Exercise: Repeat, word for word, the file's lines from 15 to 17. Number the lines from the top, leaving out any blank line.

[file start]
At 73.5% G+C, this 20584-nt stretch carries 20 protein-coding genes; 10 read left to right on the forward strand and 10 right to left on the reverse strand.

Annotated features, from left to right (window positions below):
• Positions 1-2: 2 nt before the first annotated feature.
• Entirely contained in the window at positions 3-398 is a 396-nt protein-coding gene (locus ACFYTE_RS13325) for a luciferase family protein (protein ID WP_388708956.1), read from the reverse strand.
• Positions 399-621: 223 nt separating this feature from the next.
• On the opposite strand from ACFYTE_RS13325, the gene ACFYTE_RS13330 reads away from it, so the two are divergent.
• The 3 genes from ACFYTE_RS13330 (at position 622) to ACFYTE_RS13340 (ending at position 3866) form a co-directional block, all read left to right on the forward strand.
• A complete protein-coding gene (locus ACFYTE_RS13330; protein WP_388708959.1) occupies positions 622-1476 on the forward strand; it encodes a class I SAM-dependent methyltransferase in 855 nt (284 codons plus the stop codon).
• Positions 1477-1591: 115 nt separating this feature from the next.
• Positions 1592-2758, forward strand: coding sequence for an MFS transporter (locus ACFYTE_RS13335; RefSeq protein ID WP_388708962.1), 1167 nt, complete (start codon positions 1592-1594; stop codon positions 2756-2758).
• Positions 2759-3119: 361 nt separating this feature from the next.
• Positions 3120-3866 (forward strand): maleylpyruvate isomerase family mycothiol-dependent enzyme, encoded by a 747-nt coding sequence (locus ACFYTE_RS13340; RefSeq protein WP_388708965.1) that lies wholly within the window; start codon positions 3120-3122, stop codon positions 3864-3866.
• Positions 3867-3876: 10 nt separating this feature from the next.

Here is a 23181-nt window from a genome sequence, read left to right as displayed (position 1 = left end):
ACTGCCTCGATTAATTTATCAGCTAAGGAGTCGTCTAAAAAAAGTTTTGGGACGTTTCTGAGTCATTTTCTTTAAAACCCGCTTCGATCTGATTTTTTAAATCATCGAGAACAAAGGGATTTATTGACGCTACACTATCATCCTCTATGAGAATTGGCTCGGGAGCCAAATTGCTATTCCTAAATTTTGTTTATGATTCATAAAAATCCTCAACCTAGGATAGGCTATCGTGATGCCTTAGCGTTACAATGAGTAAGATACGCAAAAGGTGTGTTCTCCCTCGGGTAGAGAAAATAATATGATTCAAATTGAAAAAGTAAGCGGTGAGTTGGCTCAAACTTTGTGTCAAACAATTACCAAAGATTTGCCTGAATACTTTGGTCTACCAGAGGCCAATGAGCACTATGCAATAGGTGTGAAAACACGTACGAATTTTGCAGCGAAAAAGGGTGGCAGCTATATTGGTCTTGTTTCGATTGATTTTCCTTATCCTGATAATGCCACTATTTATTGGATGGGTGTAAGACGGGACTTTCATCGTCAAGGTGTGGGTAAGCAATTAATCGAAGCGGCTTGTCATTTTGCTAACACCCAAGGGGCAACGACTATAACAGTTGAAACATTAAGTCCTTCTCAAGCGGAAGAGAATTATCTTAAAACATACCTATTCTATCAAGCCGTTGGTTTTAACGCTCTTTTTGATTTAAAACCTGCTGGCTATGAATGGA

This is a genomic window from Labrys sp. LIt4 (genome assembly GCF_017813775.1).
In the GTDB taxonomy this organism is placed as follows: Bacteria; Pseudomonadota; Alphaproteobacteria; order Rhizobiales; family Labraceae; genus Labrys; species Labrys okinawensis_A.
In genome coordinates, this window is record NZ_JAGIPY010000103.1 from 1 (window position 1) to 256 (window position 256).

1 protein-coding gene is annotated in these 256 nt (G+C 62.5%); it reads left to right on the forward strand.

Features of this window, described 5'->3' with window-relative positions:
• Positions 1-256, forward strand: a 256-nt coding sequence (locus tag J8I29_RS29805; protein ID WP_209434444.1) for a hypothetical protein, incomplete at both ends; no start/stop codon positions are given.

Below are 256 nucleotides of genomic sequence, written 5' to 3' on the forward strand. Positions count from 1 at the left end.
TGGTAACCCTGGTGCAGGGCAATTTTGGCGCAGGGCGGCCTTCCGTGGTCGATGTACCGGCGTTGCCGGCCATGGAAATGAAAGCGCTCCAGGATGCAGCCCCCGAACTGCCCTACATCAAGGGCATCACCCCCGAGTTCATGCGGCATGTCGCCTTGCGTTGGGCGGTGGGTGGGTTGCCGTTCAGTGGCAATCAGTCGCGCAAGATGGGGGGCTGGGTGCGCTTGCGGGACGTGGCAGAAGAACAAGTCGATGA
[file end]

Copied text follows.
ACTGCCTCGATTAATTTATCAGCTAAGGAGTCGTCTAAAAAAAGTTTTGGGACGTTTCTGAGTCATTTTCTTTAAAACCCGCTTCGATCTGATTTTTTAAATCATCGAGAACAAAGGGATTTATTGACGCTACACTATCATCCTCTATGAGAATTGGCTCGGGAGCCAAATTGCTATTCCTAAATTTTGTTTATGATTCATAAAAATCCTCAACCTAGGATAGGCTATCGTGATGCCTTAGCGTTACAATGAGTAAGATACGCAAAAGGTGTGTTCTCCCTCGGGTAGAGAAAATAATATGATTCAAATTGAAAAAGTAAGCGGTGAGTTGGCTCAAACTTTGTGTCAAACAATTACCAAAGATTTGCCTGAATACTTTGGTCTACCAGAGGCCAATGAGCACTATGCAATAGGTGTGAAAACACGTACGAATTTTGCAGCGAAAAAGGGTGGCAGCTATATTGGTCTTGTTTCGATTGATTTTCCTTATCCTGATAATGCCACTATTTATTGGATGGGTGTAAGACGGGACTTTCATCGTCAAGGTGTGGGTAAGCAATTAATCGAAGCGGCTTGTCATTTTGCTAACACCCAAGGGGCAACGACTATAACAGTTGAAACATTAAGTCCTTCTCAAGCGGAAGAGAATTATCTTAAAACATACCTATTCTATCAAGCCGTTGGTTTTAACGCTCTTTTTGATTTAAAACCTGCTGGCTATGAATGGA

This is a genomic window from Labrys sp. LIt4 (genome assembly GCF_017813775.1).
In the GTDB taxonomy this organism is placed as follows: Bacteria; Pseudomonadota; Alphaproteobacteria; order Rhizobiales; family Labraceae; genus Labrys; species Labrys okinawensis_A.